These are amazing things! They expand in and out to fit any size pot, and have little legs on the bottom to keep the food out of the water.  If you don’t have one, get down to your local thrift store – I’ve seen them for a buck or so – they are not hard to find, maybe even at the dollar store – just make sure it’s an expandable type, so it can fit into any size pot.

If you don’t want to get that fancy, all you really need is something you can put into the bottom of your covered pot that won’t be harmed by the boiling water – something like a few pieces of older silverware, or a few wads of aluminum foil – just something that sit above some boiling water, and hold up a dish over the top of the water.  If you have a few canning jar rings around, they’ll work well.  The idea is to keep your food out of the boiling water, but in the steam – and you only need enough water to stay boiling for about 10 minutes for most things.

Veggies can go on the bottom level

And the fish on the top - don't forget the lid.

OK?  We all should be together now.  The really simple dish I’m going to make with you is a steamed white fleshed fish – any white fleshed fish.  Works best with a boned fillet, but no reason why you can’t do a whole small fish, or a chunk with skin on.  And if you’re fortunate enough to have one of these handy multiple tiered kinds like mine, you can also steam some vegetables right along with the fish – just remember that some veggies will steam faster than others.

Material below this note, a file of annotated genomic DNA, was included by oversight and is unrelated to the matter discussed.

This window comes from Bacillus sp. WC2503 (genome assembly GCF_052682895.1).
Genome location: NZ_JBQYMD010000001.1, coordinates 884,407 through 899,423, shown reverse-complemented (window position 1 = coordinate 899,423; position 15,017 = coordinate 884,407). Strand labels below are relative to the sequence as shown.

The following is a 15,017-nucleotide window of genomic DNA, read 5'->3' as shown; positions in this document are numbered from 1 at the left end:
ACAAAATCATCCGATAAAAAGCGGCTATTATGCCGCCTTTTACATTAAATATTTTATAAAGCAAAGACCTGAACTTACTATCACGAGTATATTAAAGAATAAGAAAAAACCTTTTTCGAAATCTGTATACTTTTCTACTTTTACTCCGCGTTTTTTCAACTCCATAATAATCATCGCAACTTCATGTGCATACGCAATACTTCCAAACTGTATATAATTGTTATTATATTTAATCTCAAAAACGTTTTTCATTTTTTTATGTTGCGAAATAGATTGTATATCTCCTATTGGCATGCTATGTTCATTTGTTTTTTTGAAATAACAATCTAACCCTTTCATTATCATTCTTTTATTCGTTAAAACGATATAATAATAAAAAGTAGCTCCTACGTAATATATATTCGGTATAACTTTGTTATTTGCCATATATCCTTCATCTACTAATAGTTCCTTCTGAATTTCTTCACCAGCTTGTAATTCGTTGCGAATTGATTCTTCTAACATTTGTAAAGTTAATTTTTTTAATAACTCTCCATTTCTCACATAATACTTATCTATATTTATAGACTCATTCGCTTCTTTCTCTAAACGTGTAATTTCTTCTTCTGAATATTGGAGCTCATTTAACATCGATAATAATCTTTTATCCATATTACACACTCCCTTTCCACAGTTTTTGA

Steamed Asian Marinated Fish

Ingredients:
2-3 nice white fish fillets of your choice  (sole, halibut, sea bass, cod, rock fish, tilapia, catfish, or swai)
1/2 cup fresh coriander
4-5 thick slices of fresh ginger

For marinade/sauce:
1/4 cup coarsely chopped fresh coriander
2 Tbsp light soy sauce (Japanese, like Kikkoman, is a light soy sauce – Chinese soy sauces will most often note if it is light, if it does not, and it has a thick dark look, mix half and half with water)
1 tsp dark toasted sesame oil (the darker, the more flavor it’ll have!)
1 Tbsp sake or white wine

Garnish:
Fresh coriander and/or thinly sliced green onion

Process:
Mix sauce ingredients and marinate fish in sauce for about 30 minutes or more.
Heat steamer and place coriander and ginger slices in upper tray of steamer.
Arrange marinated fish over coriander and ginger – once steamer is active, close top and steam for 5-8 minutes.
Plate steamed fish (nice over rice) and garnish with minced/torn coriander and/or green onion – you may drizzle the remaining sauce over all, if desired – it’s also nice with rice or splashed over steamed veggies too.

My Notes: As you see, I also steamed some broccoli with my fish, and I let it go for the full five minutes that the fish was cooking – next time, I’ll pull the broccoli at 3 minutes – I think it was a bit overdone at 5 minutes.  Frankly, even the fish, which was cut thin, could have been pulled at 4 minutes.  Steaming too long will just toughen whatever you’re cooking – I guess this is a matter of experience with the equipment you’re using.

And if you’re paying attention, along with the clutter of garnish on the fish are what looks like tiny french fries, but they’re not – those are an additional garnish of julienned ginger slivers quickly sauteed until only the tips show brown – sounded interesting, but I thought upon tasting that it was not worth the prep – if you like the idea, give it a try.

In the meantime, I’ll be looking for new ways I can use my Thai steamer for some creative and tasty dishes I can blog about.